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Year of Graduation


Document Type



International Studies

Directing Professor

Professor Bohland


This thesis pertains to the conflicting relationship of the Chilean state and the Mapuche people; more specifically, how the prevailing conflicts between the two can be traced to the supposedly benign notion of unity, although within different contexts. What proves even more intriguing is another commonality that lies behind the commonality of unity: survival. These two concepts start to unravel the myths left behind both enduring and antithetic narratives, myths that claim an “other” as the infinite enemy, so to speak.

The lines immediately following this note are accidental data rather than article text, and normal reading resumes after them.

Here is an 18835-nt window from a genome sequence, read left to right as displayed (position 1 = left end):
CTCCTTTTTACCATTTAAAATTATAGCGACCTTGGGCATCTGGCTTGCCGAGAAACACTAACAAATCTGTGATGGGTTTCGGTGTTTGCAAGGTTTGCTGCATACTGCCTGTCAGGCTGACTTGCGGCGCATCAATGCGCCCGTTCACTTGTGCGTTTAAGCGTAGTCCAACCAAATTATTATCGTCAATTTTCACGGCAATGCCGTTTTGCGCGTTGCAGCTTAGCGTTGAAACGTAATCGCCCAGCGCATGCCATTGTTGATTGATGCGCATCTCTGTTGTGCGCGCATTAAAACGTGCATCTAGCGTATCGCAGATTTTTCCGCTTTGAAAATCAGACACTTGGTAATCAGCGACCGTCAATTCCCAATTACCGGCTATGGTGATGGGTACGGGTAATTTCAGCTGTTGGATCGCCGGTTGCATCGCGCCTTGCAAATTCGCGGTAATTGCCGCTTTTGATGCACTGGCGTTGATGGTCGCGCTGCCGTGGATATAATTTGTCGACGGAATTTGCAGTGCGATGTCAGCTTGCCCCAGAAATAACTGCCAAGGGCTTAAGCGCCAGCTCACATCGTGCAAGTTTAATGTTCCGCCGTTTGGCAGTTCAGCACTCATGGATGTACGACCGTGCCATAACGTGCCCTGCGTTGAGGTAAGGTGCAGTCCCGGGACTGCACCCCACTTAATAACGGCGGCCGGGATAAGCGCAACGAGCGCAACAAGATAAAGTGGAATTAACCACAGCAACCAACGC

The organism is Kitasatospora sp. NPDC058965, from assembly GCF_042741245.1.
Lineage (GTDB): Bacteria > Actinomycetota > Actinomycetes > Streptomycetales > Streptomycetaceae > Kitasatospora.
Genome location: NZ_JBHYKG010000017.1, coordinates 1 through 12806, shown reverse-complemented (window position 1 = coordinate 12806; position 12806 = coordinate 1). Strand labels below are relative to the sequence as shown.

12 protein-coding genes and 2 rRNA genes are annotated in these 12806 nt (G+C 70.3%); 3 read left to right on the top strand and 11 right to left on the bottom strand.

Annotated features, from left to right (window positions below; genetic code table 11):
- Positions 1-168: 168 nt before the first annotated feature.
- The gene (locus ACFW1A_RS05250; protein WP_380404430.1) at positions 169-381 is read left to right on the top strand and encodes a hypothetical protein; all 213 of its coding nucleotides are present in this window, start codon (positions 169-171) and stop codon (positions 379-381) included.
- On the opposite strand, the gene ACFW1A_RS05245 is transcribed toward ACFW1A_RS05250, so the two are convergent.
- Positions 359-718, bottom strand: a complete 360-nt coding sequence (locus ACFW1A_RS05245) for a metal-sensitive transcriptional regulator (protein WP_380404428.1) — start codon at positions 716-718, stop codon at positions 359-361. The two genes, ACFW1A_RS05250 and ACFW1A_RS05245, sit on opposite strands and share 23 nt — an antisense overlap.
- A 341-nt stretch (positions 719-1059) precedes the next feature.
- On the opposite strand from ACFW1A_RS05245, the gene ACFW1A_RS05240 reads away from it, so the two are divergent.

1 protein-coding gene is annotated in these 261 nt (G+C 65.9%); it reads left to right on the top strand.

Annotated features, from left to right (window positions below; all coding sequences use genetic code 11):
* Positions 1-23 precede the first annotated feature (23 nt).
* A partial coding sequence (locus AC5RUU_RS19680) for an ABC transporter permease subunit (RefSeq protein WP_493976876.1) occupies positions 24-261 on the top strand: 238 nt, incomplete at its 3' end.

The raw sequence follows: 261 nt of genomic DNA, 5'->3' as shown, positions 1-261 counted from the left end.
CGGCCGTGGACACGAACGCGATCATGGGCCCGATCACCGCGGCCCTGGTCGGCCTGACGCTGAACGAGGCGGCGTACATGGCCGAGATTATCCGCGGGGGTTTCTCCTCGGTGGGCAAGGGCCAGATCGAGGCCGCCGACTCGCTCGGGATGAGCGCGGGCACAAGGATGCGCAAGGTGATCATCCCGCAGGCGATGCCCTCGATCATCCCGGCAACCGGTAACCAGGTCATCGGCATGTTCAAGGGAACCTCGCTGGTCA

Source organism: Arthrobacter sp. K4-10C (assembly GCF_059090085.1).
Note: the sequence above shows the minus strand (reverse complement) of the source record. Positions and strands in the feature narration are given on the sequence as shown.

This thesis explores how the construction of identity diverts and/or interacts with distinctive spheres—such as nationalism identities and indigenous identities—and the overall power relationship in Chile that stems from supposed hierarchical identities. The main question that I propose in this thesis is: how can both the state and indigenous narratives of unity be witnessed and comprehended by all parties, so as to stop this destructive cycle with no end?

My objective is to illustrate that the two distinctive identities (state national identity and indigenous identity), these conflicting narratives, do share an ubiquitous commonality, and that continuing with a prolonged battle between the two would prove more self-destructive on both ends, if an in depth analysis of their narratives is not executed, and appreciation of their similarities and depth in identity is not found.